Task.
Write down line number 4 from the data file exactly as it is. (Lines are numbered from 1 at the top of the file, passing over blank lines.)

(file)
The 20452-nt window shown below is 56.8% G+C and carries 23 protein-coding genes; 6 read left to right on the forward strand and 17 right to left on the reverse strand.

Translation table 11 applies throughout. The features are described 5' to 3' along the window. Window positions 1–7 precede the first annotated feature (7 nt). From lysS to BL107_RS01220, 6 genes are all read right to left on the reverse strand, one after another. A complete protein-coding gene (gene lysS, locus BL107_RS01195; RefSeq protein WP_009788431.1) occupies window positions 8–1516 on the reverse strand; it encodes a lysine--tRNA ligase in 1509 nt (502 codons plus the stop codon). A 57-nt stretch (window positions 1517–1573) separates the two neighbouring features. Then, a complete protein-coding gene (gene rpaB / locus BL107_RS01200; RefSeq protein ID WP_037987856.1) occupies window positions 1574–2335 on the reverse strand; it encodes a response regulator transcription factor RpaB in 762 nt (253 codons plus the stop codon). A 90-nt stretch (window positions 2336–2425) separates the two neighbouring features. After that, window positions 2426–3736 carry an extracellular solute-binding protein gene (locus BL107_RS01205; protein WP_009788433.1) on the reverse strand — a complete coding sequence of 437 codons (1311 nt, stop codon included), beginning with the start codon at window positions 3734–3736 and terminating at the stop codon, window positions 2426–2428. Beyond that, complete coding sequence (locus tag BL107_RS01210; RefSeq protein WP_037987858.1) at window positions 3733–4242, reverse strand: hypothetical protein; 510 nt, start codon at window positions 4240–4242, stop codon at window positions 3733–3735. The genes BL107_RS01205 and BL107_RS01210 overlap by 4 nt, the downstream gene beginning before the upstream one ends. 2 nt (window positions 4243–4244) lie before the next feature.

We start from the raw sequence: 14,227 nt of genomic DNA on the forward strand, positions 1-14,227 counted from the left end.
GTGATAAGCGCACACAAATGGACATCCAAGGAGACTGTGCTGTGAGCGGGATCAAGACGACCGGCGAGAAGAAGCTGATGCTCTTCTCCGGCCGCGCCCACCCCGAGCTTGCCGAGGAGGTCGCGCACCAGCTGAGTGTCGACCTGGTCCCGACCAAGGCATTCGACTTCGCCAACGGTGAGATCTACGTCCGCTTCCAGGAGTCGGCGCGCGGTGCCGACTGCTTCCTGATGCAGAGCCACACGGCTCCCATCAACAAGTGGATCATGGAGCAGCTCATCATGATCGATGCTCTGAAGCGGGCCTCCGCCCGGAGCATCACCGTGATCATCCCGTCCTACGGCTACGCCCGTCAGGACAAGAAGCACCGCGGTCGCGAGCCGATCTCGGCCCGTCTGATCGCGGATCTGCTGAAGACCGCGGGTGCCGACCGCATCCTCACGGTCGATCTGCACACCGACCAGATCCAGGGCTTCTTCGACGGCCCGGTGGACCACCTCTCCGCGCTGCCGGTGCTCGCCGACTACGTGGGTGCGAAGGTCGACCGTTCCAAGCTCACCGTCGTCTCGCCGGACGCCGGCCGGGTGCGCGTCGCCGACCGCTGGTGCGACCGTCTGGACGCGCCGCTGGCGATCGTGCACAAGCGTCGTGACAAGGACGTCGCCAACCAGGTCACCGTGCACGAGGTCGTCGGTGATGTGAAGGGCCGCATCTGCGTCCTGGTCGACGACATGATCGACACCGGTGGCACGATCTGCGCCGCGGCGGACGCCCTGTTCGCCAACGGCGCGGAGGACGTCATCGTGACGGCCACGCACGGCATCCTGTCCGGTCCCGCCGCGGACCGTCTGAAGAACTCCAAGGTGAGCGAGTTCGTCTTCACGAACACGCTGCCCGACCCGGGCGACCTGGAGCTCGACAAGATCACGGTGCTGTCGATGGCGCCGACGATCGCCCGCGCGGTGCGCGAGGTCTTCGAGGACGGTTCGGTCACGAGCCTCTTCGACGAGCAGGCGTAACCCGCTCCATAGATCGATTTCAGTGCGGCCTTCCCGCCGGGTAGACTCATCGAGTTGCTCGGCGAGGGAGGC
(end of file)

GTGATAAGCGCACACAAATGGACATCCAAGGAGACTGTGCTGTGAGCGGGATCAAGACGACCGGCGAGAAGAAGCTGATGCTCTTCTCCGGCCGCGCCCACCCCGAGCTTGCCGAGGAGGTCGCGCACCAGCTGAGTGTCGACCTGGTCCCGACCAAGGCATTCGACTTCGCCAACGGTGAGATCTACGTCCGCTTCCAGGAGTCGGCGCGCGGTGCCGACTGCTTCCTGATGCAGAGCCACACGGCTCCCATCAACAAGTGGATCATGGAGCAGCTCATCATGATCGATGCTCTGAAGCGGGCCTCCGCCCGGAGCATCACCGTGATCATCCCGTCCTACGGCTACGCCCGTCAGGACAAGAAGCACCGCGGTCGCGAGCCGATCTCGGCCCGTCTGATCGCGGATCTGCTGAAGACCGCGGGTGCCGACCGCATCCTCACGGTCGATCTGCACACCGACCAGATCCAGGGCTTCTTCGACGGCCCGGTGGACCACCTCTCCGCGCTGCCGGTGCTCGCCGACTACGTGGGTGCGAAGGTCGACCGTTCCAAGCTCACCGTCGTCTCGCCGGACGCCGGCCGGGTGCGCGTCGCCGACCGCTGGTGCGACCGTCTGGACGCGCCGCTGGCGATCGTGCACAAGCGTCGTGACAAGGACGTCGCCAACCAGGTCACCGTGCACGAGGTCGTCGGTGATGTGAAGGGCCGCATCTGCGTCCTGGTCGACGACATGATCGACACCGGTGGCACGATCTGCGCCGCGGCGGACGCCCTGTTCGCCAACGGCGCGGAGGACGTCATCGTGACGGCCACGCACGGCATCCTGTCCGGTCCCGCCGCGGACCGTCTGAAGAACTCCAAGGTGAGCGAGTTCGTCTTCACGAACACGCTGCCCGACCCGGGCGACCTGGAGCTCGACAAGATCACGGTGCTGTCGATGGCGCCGACGATCGCCCGCGCGGTGCGCGAGGTCTTCGAGGACGGTTCGGTCACGAGCCTCTTCGACGAGCAGGCGTAACCCGCTCCATAGATCGATTTCAGTGCGGCCTTCCCGCCGGGTAGACTCATCGAGTTGCTCGGCGAGGGAGGC